Getting a flu vaccination is important protection in a normal year, but it’s even more vital this flu season that includes COVID-19.

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Dr. Charles Bregier

Both influenza and COVID-19 are viruses that can lead to serious complications. Dr. Charles Bregier, Novant Health medical director of corporate health, answers some questions about this flu season that will deal with two overlapping viruses.

Some people don’t believe in flu shots, or skip years between vaccinations. Why should people not put off a flu shot, no matter what their situation is?

Flu is very contagious and it can cause severe illness and complications. The flu is prevented very well most seasons by getting a flu vaccine. It can make your arm muscle a little sore, but it’s local discomfort that all people generally get. It can protect you from the flu. More importantly, it can protect family members from the flu. If you get the flu, and you bring it home and you have a family member who has underlying asthma, emphysema, heart disease, liver disease, kidney disease, any number of chronic conditions, they could get extremely ill.

Can the flu vaccine and the upcoming (hopefully soon) COVID-19 vaccine protect me the same? Can I just wait until the COVID-19 vaccine is available, receive it, and be protected against the flu, too?

No, they're two different viruses, and you need two different vaccinations. The influenza vaccine basically protects against the four dominant strains of flu that were prevalent in the Southern Hemisphere during our summer, which is their winter. Those are the strains that typically spread to the Northern Hemisphere during our winter. It's normally two influenza A strains and two influenza B strains. The coronavirus is a totally different type of virus, and it's going to involve a different vaccine in order to provide protection. There is going to be no cross-immunity between an influenza vaccine and a COVID-19 vaccine.

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Is a flu vaccination even more important this year because of COVID-19?

Yes, for a number of reasons. First, there is always a risk of being co-infected with multiple viruses at the same time. Many authorities will say if you're sick with one virus, and your immune system is somewhat compromised or suppressed, because of the viral illness or flu that you've got, you're actually more susceptible to getting additional illnesses. So, if you have COVID-19, you could develop the flu more easily. If you have the flu, you could develop COVID-19 more easily. Having COVID-19 and influenza at the same time could be associated with much more severe outcomes than having just one alone.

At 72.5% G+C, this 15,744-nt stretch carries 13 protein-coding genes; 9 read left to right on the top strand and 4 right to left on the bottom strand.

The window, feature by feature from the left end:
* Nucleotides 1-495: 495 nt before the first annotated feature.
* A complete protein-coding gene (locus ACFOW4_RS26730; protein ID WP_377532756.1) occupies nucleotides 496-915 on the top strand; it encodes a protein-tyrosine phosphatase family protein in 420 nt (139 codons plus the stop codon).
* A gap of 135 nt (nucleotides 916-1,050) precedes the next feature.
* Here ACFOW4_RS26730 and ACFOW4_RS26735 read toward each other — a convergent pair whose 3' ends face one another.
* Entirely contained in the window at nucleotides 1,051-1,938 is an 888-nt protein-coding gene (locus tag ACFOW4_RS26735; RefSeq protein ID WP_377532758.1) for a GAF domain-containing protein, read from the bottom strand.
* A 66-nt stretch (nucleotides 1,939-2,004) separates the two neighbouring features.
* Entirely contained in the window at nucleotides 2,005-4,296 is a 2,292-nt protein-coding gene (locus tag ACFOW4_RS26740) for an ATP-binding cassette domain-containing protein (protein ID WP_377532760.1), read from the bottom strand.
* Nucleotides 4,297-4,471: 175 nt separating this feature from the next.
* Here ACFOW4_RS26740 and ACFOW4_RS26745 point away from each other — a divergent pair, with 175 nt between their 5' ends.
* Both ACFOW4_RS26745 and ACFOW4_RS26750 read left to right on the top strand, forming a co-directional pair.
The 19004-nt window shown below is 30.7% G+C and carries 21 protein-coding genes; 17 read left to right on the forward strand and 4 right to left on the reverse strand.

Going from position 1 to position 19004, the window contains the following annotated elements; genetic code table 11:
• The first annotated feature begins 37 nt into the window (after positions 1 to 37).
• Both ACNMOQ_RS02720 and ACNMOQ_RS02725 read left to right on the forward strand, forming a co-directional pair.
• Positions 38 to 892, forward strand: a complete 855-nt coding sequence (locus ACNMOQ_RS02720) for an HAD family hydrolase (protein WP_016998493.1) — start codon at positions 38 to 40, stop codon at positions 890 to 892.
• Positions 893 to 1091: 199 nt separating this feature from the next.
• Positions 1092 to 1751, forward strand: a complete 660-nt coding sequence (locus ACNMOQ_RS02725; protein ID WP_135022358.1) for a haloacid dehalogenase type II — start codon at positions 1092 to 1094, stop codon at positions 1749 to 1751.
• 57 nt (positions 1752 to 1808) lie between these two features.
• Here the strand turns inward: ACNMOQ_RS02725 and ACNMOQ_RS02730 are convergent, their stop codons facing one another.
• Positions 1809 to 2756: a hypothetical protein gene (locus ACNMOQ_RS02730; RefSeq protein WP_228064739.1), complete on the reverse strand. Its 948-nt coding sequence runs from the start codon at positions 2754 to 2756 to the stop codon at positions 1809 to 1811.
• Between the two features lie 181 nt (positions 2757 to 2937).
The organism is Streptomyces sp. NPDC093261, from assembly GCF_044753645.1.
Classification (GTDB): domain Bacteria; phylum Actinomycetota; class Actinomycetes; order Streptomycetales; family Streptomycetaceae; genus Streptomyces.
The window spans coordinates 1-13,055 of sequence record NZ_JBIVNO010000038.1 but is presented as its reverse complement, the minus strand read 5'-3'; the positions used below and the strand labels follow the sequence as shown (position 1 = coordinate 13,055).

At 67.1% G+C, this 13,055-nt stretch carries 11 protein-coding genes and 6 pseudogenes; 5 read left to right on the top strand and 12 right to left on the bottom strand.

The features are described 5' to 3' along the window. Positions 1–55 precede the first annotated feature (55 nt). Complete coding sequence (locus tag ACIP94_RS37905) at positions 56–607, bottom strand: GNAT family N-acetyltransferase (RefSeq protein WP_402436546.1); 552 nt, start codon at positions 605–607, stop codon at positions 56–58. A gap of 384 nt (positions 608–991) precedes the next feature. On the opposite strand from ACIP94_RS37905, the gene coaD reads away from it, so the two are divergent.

Additionally, an important consideration is that typically in flu season, hospitalization rates go way up. People who get sick with pneumonia as a complication of the flu, or dehydration and other medical problems that could develop, can end up being hospitalized. Similarly, people are being hospitalized for COVID-19. It's almost like a perfect storm could develop if it turns out to be a fairly severe flu season. If COVID-19 picks up at all, as many experts are thinking, we may not be able to adequately care for all the sick people in our hospitals, and we don't want to overload our health care system.

The flu season in the Southern Hemisphere (April to October) was fairly mild compared to previous years. What might that mean for the United States?

What happens in the Southern Hemisphere is often mirrored in what we see in the Northern Hemisphere. The fact that it was relatively mild with our southern neighbors, hopefully will end up translating to a milder flu season for us. However, we don't want to be complacent about it.

One of the things that many authorities think led to a milder flu season in the Southern Hemisphere is COVID-19. People were masking well, social distancing and practicing hand hygiene, all those things helped tremendously against the spread of COVID-19. It also helps prevent the spread of the flu.

Many authorities also say that a lot of the mitigating effects that were instituted in the Southern Hemisphere were more effective than we've had here in our country. I think people didn't take some of the hand hygiene, social distancing and masking quite as seriously as what happened in the Southern Hemisphere a few months ago. So, we may not fare so well.

When is the best time to get the flu vaccine and how long is it effective?